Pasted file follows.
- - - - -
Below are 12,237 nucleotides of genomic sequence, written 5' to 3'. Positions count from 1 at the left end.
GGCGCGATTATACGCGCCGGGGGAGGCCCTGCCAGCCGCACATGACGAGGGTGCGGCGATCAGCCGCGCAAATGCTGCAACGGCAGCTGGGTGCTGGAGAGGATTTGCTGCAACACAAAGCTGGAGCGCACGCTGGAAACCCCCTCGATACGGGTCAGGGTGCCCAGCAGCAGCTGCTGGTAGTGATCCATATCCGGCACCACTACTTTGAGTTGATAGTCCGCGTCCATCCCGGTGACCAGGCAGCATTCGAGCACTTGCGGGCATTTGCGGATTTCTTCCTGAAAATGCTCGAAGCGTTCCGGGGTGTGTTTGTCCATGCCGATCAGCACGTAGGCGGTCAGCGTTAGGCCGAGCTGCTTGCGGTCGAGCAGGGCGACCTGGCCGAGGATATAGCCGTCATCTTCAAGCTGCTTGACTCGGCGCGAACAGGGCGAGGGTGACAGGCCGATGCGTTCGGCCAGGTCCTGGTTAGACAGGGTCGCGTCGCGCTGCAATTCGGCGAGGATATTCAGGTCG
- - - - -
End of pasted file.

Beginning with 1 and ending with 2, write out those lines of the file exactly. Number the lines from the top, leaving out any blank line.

Below are 12,237 nucleotides of genomic sequence, written 5' to 3'. Positions count from 1 at the left end.
GGCGCGATTATACGCGCCGGGGGAGGCCCTGCCAGCCGCACATGACGAGGGTGCGGCGATCAGCCGCGCAAATGCTGCAACGGCAGCTGGGTGCTGGAGAGGATTTGCTGCAACACAAAGCTGGAGCGCACGCTGGAAACCCCCTCGATACGGGTCAGGGTGCCCAGCAGCAGCTGCTGGTAGTGATCCATATCCGGCACCACTACTTTGAGTTGATAGTCCGCGTCCATCCCGGTGACCAGGCAGCATTCGAGCACTTGCGGGCATTTGCGGATTTCTTCCTGAAAATGCTCGAAGCGTTCCGGGGTGTGTTTGTCCATGCCGATCAGCACGTAGGCGGTCAGCGTTAGGCCGAGCTGCTTGCGGTCGAGCAGGGCGACCTGGCCGAGGATATAGCCGTCATCTTCAAGCTGCTTGACTCGGCGCGAACAGGGCGAGGGTGACAGGCCGATGCGTTCGGCCAGGTCCTGGTTAGACAGGGTCGCGTCGCGCTGCAATTCGGCGAGGATATTCAGGTCG